Russia Kills Key Chechen Leader


Russian authorities said Monday that their forces had killed a feared Chechen commander, the most senior rebel to be slain in the more than 20 months since military action resumed in the southern republic.

The killing of Arbi Barayev was confirmed by the Chechen side. The Russians claimed that 17 other rebels died in the three-day operation, while the Chechens conceded 20 dead, including several commanders.

Barayev, 27, was linked to the kidnapping industry in Chechnya, which raged after Russia withdrew forces at the end of the 1994-96 war. Russia renewed its war with the rebels in 1999, and although it won control of most Chechen territory and suppressed the kidnappings, it hasn't succeeded in quelling rebel opposition.

In the current conflict, the Russian side had not succeeded in killing any key rebel commanders until Barayev's death.

"It's a great success," said Kremlin spokesman Sergei V. Yastrzhembsky.

Vyacheslav Izmailov, military analyst of the Novaya Gazeta newspaper in Moscow and a specialist on kidnappings in Chechnya, said Barayev was "the most notorious, the most arrogant, the most unruly, the most vicious and the most cruel Chechen warlord."

He said Barayev's gang had kidnapped hundreds of victims, most of them Chechens, and that the warlord personally tortured and killed some of his victims.

Barayev's name has been linked with several high-profile kidnappings: the 1998 abductions of three British engineers and a New Zealander, all later beheaded, and the kidnappings of two British aid workers in 1997.

"Barayev routinely kidnapped hundreds of Chechens whose names and stories never became public knowledge and were never mentioned by the Kremlin in its prewar propaganda campaign," Izmailov said.

"He built prisons all across Chechnya for his hostages and palaces for himself and his relatives in Urus-Martan and Alkhan-Kala."

Barayev had his own army of several hundred fighters.

Russian authorities did not show Barayev's body to journalists Monday, despite promises to do so. They did show film footage of a body lying on a stretcher. They also announced that the body had been identified by Barayev's relatives.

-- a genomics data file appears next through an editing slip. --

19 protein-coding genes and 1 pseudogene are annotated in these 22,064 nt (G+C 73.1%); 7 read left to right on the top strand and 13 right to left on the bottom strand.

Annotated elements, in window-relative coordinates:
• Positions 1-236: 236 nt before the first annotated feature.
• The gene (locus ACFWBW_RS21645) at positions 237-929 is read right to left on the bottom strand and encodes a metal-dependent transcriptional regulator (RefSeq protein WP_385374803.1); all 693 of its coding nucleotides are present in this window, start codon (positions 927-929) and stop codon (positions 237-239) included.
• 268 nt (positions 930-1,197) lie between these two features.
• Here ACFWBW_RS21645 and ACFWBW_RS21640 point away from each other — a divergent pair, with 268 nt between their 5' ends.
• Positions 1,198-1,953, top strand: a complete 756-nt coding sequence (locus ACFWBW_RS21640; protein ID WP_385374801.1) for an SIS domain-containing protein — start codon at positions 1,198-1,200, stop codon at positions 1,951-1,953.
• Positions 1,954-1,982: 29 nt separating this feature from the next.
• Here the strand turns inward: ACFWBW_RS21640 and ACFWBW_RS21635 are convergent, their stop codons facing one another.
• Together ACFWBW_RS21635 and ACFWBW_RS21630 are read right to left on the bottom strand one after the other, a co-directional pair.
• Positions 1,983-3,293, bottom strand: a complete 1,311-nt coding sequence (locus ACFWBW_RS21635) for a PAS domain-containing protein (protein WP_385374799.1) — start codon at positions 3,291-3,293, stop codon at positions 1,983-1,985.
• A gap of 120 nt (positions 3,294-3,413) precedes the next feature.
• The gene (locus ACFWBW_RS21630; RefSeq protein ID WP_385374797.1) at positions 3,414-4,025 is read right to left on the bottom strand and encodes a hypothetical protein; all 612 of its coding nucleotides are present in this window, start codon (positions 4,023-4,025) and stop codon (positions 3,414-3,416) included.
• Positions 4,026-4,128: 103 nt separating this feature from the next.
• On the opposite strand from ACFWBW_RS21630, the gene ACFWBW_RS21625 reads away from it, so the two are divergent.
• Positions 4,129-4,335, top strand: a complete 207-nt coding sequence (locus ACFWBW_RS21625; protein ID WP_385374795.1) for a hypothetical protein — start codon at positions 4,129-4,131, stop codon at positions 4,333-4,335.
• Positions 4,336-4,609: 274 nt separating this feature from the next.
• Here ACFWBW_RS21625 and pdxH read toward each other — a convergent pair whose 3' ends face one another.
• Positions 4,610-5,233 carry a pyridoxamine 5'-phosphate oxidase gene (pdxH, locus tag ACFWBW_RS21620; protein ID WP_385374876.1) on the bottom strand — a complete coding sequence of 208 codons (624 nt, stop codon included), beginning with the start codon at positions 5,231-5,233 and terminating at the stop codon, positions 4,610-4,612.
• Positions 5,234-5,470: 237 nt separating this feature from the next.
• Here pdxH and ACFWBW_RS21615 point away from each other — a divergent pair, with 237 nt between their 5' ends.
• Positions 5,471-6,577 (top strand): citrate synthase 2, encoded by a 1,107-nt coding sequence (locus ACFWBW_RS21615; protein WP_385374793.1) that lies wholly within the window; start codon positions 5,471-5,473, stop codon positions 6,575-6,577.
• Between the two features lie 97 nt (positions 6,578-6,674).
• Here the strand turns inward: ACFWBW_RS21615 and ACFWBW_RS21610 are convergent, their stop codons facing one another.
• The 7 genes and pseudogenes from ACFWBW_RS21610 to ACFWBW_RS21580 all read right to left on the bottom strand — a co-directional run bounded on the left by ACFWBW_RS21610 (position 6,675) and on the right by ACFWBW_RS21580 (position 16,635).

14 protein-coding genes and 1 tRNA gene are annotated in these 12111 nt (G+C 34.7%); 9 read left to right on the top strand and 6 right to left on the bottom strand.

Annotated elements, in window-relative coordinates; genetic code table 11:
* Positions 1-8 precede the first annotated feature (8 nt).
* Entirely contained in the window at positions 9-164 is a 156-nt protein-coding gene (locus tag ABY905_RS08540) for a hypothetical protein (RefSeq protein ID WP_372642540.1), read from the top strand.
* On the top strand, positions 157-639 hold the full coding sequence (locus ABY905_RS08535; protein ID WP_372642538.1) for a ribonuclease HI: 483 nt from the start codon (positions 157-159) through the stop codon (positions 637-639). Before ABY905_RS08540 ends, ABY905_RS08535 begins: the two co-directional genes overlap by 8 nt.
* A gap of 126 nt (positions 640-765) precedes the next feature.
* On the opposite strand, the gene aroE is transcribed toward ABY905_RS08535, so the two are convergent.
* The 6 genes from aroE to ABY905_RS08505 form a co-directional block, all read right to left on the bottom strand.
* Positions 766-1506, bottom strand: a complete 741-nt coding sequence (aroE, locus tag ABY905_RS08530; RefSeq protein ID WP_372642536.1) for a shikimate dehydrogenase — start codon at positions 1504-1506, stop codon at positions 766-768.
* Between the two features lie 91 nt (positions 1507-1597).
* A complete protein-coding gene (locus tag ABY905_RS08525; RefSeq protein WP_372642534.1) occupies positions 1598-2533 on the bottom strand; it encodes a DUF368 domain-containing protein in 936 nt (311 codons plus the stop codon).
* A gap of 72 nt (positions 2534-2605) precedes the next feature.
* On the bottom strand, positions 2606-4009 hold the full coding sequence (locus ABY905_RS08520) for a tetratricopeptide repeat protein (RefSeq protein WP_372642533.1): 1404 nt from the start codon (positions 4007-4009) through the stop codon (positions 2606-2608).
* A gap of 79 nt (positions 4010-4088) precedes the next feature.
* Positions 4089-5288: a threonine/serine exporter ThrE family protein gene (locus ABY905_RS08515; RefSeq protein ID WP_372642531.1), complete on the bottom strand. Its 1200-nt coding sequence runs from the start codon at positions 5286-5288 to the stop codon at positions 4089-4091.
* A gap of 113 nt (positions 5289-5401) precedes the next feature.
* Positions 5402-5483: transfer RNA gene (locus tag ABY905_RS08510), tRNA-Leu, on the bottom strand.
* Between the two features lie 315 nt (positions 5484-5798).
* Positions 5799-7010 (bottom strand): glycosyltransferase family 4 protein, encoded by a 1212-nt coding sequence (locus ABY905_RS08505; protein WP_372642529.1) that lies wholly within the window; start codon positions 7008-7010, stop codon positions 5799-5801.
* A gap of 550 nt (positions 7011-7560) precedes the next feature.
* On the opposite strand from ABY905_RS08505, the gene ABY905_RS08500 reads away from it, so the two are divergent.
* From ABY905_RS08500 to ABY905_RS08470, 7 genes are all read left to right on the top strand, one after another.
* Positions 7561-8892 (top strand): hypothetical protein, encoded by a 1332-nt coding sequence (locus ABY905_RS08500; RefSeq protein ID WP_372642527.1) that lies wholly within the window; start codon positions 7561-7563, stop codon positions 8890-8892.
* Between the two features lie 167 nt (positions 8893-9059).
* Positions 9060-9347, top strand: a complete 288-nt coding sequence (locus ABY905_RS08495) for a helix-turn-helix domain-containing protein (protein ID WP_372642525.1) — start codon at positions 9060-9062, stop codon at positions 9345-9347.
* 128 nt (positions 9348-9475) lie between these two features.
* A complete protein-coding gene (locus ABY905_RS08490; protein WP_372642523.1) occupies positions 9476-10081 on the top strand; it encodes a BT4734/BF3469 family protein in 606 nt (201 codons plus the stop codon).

The Chechen rebels' Web site ( said Barayev had become a martyr.

Accounts of the operation to kill Barayev were contradictory, and it was not clear how fierce the fighting was in the village of Alkhan-Kala, southwest of Grozny, the Chechen capital.

The Russians did not reveal how large the force was that tracked down Barayev, but some reports said several thousand soldiers were involved.

The Russians blockaded Alkhan-Kala in the operation, which began Friday, and rounded up hundreds of Chechen men.

Ilya Shabalkin, a spokesman for the Russian Federal Security Service, said 800 men were taken. The Chechens reported 500 arrests. Shabalkin said Moscow believed that 30 of the men were rebels and that others were still being checked.

Chechen officials said civilian casualties were heavy. The Russian military said no civilians died.

Russian officials said Barayev called other rebel leaders for help by radio but that the village was so heavily surrounded that none of them could come to his aid.

Barayev was shot when Russian forces opened fire on his house. Other rebels buried his body in the ruins of another house.

A Chechen woman, Zayna Abdurakhmanova, was among those who fled the village. In an interview with Russian television, she said her 6-year-old son was injured in the fighting.

"Are we bandits or what? Why do it to him? He is just 6 years old. Why did he get shot?" she said.

Russian authorities said there would be more operations targeting rebel leaders.

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